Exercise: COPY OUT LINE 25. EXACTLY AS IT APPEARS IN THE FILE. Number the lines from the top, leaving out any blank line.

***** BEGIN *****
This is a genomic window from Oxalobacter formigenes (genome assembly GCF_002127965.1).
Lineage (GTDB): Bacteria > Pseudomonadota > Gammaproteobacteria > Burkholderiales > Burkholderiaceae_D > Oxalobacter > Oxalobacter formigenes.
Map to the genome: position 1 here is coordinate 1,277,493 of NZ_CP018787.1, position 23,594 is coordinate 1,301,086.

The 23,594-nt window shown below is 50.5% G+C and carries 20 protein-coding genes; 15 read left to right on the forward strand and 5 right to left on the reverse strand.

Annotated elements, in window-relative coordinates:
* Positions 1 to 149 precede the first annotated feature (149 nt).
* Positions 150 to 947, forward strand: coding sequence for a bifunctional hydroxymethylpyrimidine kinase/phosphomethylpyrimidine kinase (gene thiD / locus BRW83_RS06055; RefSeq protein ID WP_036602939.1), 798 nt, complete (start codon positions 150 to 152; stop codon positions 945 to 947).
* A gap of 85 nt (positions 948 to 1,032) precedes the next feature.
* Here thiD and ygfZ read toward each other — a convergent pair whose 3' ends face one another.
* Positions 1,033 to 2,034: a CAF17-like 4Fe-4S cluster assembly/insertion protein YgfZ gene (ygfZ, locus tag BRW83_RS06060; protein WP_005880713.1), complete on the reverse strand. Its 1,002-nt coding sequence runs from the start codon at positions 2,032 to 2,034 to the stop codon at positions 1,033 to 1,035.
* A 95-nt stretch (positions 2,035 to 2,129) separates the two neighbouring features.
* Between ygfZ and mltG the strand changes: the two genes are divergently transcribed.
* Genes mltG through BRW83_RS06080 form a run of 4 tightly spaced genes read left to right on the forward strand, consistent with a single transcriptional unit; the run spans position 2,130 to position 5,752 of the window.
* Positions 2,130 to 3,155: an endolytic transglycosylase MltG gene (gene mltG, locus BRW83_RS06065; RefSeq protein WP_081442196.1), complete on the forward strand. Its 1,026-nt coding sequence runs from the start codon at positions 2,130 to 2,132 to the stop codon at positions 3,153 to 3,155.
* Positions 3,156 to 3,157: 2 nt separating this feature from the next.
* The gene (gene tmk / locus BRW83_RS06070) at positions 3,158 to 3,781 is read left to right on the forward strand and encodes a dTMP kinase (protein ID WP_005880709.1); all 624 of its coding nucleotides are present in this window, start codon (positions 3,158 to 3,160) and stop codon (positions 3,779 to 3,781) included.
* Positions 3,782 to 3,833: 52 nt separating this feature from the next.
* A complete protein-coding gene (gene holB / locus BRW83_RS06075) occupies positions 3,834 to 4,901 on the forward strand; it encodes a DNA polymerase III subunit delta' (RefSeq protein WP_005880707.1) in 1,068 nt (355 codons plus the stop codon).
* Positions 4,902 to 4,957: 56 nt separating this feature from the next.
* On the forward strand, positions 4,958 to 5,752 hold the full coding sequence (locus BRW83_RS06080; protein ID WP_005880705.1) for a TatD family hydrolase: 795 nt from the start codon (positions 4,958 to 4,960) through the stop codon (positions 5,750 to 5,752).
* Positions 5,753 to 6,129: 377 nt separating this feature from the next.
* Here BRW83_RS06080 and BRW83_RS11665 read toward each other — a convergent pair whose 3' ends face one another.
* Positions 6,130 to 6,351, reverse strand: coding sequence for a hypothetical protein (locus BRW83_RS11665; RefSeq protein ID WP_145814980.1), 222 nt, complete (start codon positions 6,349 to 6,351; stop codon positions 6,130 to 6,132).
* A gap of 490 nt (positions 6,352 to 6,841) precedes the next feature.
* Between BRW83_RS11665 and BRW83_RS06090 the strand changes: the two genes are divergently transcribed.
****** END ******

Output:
* Between BRW83_RS11665 and BRW83_RS06090 the strand changes: the two genes are divergently transcribed.